It is this same principle that lends credence to the new thinking of stopping medical doctors in the public sector from private practice which encourages divided loyalty. If other health workers are not officially allowed to engage in private practice, then for equality sake, none should be allowed.
We can also hardly defend the idea of allowing some people such as Judges or Professors to enjoy the benefit of working for longer than age 60 or 35 years of service. If that is when maturity adds value to a job, then it should be valid for all jobs because all jobs are important provided as the erudite Jerry Gana once suggested “if you are a teacher, teach well.” If this type of equalization is not forthcoming, we will continue to have persons who alter their ages every year through affidavits to meet those who are privileged to work for longer than the general rule. What is more, how do we explain the disparity in retirement benefits?
Everyone ought to retire with a common percentage of his previous salary as pension. Rather than go home with a percentage of their high salaries, privileged people like Permanent Secretaries are allowed to earn the same salary at retirement as they did in service. The latest now is governors who can earn salary for life after working for a maximum of 8 out of other people’s 35 years. It is difficult to see how this can create equal handling of people.
Events in our nation have shown that certain privileges accorded some people are unnecessary; a good example being the immunity clause which prevents the rest of us from suing the head of an executive arm and his deputy.
There is doubt if the original intention which was to prevent people from distracting such office holders was well thought-out. Former Governor Fayemi of Ekiti state had successfully sued a newspaper for defamation but on account of immunity, no one could have sued him for whatever he did.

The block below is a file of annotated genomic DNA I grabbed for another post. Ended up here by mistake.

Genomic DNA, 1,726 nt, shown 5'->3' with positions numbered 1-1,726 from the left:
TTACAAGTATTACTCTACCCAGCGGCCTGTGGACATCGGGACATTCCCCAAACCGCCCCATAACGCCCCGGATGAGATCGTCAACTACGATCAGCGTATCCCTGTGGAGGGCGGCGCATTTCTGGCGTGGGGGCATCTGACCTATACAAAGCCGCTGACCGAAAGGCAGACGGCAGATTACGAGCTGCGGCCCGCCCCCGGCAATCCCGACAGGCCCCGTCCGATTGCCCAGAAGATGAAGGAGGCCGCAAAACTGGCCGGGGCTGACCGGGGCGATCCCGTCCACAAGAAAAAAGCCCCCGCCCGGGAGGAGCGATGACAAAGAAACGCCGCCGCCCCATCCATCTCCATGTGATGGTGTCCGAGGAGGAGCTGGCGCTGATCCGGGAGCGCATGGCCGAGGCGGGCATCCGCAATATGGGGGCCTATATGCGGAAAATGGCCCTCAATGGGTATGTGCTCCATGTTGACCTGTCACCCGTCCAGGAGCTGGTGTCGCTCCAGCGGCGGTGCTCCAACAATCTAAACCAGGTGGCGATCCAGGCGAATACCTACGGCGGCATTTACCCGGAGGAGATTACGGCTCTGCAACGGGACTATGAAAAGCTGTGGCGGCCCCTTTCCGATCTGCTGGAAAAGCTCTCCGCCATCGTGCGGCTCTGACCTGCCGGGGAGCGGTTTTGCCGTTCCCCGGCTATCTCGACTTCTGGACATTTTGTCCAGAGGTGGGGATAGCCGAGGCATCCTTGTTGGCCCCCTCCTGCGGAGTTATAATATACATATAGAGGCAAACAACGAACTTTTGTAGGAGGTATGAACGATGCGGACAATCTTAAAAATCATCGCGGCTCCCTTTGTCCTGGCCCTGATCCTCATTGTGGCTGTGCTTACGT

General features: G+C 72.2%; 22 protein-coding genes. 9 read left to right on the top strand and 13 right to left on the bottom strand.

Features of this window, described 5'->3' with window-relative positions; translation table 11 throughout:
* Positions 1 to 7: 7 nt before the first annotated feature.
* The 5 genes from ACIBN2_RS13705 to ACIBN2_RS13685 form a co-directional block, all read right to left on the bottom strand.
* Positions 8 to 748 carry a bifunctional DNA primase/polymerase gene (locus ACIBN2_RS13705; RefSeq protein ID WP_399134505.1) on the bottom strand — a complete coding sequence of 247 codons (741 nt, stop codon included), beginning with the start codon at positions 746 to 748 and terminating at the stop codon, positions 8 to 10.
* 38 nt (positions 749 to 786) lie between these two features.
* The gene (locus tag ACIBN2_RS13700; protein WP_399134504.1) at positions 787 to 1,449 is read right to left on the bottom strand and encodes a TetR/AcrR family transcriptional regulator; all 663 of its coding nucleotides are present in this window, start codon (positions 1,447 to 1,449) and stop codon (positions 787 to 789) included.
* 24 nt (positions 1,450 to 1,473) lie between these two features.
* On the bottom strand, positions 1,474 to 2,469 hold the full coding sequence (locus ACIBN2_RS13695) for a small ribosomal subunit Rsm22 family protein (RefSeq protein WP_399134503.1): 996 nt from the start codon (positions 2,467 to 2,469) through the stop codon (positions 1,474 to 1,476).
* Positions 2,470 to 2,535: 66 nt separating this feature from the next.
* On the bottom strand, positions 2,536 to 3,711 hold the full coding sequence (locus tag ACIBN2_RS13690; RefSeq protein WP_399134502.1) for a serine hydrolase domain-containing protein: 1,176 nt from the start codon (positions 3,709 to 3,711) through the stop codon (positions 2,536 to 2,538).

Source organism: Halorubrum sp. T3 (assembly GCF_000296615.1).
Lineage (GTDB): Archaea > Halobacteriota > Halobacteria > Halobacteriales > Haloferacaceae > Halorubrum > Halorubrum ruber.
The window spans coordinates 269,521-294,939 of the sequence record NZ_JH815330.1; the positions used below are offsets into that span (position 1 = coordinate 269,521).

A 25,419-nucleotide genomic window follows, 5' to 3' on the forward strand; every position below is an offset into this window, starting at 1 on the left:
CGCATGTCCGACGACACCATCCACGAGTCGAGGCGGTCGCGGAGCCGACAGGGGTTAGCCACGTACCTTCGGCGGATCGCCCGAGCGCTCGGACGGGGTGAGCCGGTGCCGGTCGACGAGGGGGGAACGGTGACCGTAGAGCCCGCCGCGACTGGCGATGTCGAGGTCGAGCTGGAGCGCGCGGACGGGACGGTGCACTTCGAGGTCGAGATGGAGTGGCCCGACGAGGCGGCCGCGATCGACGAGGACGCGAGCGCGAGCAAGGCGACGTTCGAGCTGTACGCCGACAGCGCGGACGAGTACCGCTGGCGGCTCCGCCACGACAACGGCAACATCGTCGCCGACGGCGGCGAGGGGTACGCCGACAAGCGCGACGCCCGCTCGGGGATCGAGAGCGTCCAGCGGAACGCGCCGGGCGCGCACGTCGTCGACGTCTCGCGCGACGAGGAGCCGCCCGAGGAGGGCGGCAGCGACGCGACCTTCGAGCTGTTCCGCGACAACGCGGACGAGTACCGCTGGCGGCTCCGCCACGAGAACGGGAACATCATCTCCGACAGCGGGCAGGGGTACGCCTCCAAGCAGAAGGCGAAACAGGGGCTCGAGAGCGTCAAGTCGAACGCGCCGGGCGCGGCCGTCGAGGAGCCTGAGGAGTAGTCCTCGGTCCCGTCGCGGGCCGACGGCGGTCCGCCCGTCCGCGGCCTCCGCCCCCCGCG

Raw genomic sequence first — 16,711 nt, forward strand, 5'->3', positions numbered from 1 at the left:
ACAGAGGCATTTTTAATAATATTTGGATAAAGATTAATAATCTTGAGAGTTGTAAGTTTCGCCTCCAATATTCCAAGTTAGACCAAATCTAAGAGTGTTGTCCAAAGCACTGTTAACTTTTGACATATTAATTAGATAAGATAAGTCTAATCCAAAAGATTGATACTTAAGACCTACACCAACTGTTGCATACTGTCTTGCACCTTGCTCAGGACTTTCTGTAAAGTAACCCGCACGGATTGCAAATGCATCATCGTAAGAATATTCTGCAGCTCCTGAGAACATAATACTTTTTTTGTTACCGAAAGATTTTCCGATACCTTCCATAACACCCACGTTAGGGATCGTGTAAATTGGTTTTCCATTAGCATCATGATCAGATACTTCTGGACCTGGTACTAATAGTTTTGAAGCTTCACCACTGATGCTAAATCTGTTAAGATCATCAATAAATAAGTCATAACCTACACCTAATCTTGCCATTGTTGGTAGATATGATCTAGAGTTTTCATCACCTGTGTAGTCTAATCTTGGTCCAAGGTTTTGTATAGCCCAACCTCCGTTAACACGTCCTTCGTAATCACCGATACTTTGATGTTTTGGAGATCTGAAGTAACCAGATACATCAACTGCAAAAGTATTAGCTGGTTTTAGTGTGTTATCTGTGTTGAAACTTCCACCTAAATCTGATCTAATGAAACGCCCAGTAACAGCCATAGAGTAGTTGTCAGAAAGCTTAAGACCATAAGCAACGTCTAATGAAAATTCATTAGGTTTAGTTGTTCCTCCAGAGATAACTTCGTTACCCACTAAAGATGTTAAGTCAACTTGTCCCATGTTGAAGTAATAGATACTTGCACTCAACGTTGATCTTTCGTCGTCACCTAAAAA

It amounts to grave injustice for a man who cannot be sued during his term of office to be empowered to sue anyone during the same period. We don’t need to go beyond the same Ekiti to see that it is easy for a governor to be been engaged in self distraction. So, lets remove immunity and equalize us all.
Similarly, there is no wisdom in allowing a legislator to get away with defaming other persons only because he made such untrue statements on the floor of the House. Those who initiated the principle of parliamentary privilege in their countries do not have our type of disposition as they hardly abuse privilege.
Still on equal handling of issues, this column welcomes government’s decision to enforce the no-work, no-pay rule. It is only fair that striking workers should not be paid for the period they did not work.
But we cannot stop there, government must be prepared to also enforce no-pay, no-work and allow a situation where workers can sue for damages arising for its failure to pay them as and when due; otherwise the subject loses equality. Similarly, the zeal to penalize owners of vehicles that are not road-worthy will attain greater efficacy if efforts are made to bring an end our too many roads that are not vehicle-worthy